Cannabinoids have been shown to lower intraocular pressure by decrease aqueous humor production and increase trabecular and uveoscleral outflow. This effect was first noted in 1971 with smoked THC, since then various other methods of administration , such as inhalational, oral, intravenous, sublingual and topical have been tested. The topical route as emerged as the optimal route of administration, as others were accompanied by the undesired systemic side effects of the Δ-9-THC, namely euphoria,  cognitive impairment, decreased coordination, sleepiness, systemic hypotension, and conjunctival hyperemia(ocular redness), however topical application of cannabinoids is not without its challenges as cannabinoids are highly lipophilic molecules with low aqueous solubility, this combined with precorneal factors, such as drainage, non-corneal absorption, or induced lacrimation, further reduce cannabinoid absorption, in order to counter this researchers are  developing new delivering methods using cyclodextrins, prodrugs, and/or nanoparticles.

Cannabinoids offer potential benefits beyond just lowering IOP in glaucoma. They may protect retinal ganglion cells (RGCs) through various mechanisms. One mechanism involves the CB2 receptor, which has anti-inflammatory and neuroprotective properties. This could counteract RGC death caused by inflammation and apoptosis in glaucoma. Additionally, cannabinoids may improve blood flow to the optic nerve, potentially mitigating the impaired blood flow observed in glaucoma patients. Furthermore, studies suggest cannabinoids can prevent glutamate-induced excitotoxicity, a major contributor to RGC death. While preclinical data is promising, further research is needed to fully understand the specific mechanisms and therapeutic potential of cannabinoid receptors for neuroprotection in glaucoma.



Lee, D. A., & Higginbotham, E. J. (2005). Glaucoma and its treatment: A review. American Journal of Health-System Pharmacy, 62(7), 691–699. doi:10.1093/ajhp/62.7.691

Katz, J., & Costarides, A. P. (2019). Facts vs Fiction: the Role of Cannabinoids in the Treatment of Glaucoma. Current Ophthalmology Reports. doi:10.1007/s40135-019-00214-z 

Rafuse, P., & Buys, Y. M. (2019). Medical use of cannabis for glaucoma. Canadian Journal of Ophthalmology, 54(1), 7–8. doi:10.1016/j.jcjo.2018.11.001 

Wang, M. T. M., & Danesh-Meyer, H. V. (2020). Cannabinoids and the eye. Survey of Ophthalmology. doi:10.1016/j.survophthal.2020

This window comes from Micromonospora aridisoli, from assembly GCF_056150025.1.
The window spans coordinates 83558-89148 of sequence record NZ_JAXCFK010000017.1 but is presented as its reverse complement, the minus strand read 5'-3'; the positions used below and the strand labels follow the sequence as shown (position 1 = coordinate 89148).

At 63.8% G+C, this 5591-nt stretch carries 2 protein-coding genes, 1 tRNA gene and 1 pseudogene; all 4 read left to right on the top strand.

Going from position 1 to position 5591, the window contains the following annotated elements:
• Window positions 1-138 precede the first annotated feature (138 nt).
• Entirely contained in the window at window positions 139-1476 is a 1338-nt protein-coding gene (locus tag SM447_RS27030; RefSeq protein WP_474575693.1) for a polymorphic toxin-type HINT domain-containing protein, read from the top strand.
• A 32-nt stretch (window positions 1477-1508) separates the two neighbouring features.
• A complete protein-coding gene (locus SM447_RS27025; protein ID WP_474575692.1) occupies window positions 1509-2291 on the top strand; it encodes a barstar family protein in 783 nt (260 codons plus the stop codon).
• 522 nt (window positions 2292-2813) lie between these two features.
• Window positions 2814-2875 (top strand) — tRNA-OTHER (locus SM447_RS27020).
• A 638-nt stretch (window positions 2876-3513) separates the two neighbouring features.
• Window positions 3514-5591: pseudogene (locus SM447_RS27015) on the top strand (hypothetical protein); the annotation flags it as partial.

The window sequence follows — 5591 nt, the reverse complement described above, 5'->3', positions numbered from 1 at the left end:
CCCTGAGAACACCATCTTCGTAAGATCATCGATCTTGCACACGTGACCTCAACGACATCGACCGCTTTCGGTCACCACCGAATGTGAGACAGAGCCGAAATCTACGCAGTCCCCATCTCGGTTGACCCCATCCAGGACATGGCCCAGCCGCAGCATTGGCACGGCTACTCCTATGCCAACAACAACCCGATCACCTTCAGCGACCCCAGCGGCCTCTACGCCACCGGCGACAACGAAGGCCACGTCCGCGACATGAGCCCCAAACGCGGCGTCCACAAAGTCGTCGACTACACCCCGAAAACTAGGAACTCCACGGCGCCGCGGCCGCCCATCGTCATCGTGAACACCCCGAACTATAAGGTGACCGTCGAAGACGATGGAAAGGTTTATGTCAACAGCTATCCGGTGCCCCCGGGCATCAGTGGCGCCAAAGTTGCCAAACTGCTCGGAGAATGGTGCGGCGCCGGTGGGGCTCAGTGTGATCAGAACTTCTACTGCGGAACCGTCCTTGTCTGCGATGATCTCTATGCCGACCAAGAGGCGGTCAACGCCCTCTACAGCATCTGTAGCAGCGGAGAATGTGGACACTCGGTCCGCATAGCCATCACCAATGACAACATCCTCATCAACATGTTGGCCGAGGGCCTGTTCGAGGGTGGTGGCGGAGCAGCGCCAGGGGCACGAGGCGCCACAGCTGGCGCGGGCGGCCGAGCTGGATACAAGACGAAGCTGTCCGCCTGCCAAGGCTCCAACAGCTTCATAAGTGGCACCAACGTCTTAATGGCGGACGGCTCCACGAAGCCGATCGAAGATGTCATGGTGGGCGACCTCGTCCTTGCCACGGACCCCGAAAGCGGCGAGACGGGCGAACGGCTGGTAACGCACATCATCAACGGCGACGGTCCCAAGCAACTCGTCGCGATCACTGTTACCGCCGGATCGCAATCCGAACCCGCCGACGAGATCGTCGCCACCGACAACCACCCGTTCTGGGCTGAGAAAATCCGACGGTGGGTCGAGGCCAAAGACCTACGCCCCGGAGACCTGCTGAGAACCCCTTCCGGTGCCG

Clinical Trials


Unveiling a New Horizon in Glaucoma Treatment:  Somaí’s Cannabinoid Oil Solution

Glaucoma, the leading cause of irreversible blindness worldwide, and it can be a relentless foe. Current treatments primarily focus on lowering intraocular pressure (IOP), but in many cases, the disease continues its progression. However, a new class of rare cannabinoid–based therapeutic drugs based on cannabinoids is being developed for patients who may benefit from the unique physiological effects of these compounds

Somaí is at the forefront of this development, offering a revolutionary cannabis-based oil solution designed to address glaucoma’s multifaceted nature. This oil solution goes beyond simply lowering IOP, as it also targets the underlying mechanisms that contribute to nerve damage in glaucoma:

  • Neuroprotection: Cannabinoids, particularly those interacting with CB2 receptors, exhibit potent neuroprotective properties. They may shield retinal ganglion cells (RGCs) from degeneration and death, a hallmark of glaucoma.
  • Anti-inflammatory Action: Chronic inflammation plays a villainous role in glaucoma. Our oil solution, rich in specific cannabinoids, can act as an anti-inflammatory force, mitigating the damaging effects of inflammation on the optic nerve.
  • Improved Blood Flow: Glaucoma patients often experience impaired blood flow to the optic nerve. Cannabinoids, with their vasodilatory effects, may promote healthier blood circulation, potentially counteracting this detrimental effect.
  • Combating Glutamate Excitotoxicity: Excessive glutamate, a neurotransmitter, can overstimulate and kill RGCs. Studies suggest cannabinoids can prevent this glutamate-induced excitotoxicity, offering further protection to these vital cells.

Somaí’s oil formulation offers distinct advantages such as:

  • Precise Dosing: The oil allows for controlled and consistent dosing, ensuring you receive the optimal amount of cannabinoids for your specific needs.
  • Enhanced Absorption: The oil’s properties facilitate efficient absorption through the sublingual or topical route, delivering the cannabinoids directly to the system.
  • Reduced Side Effects: Compared to traditional methods like smoking, our oil solution minimizes potential psychoactive side effects, allowing for a more tolerable treatment experience.

While preclinical research on cannabinoids in glaucoma is promising, further studies are ongoing. Somaí is committed to advancing research and development in this field.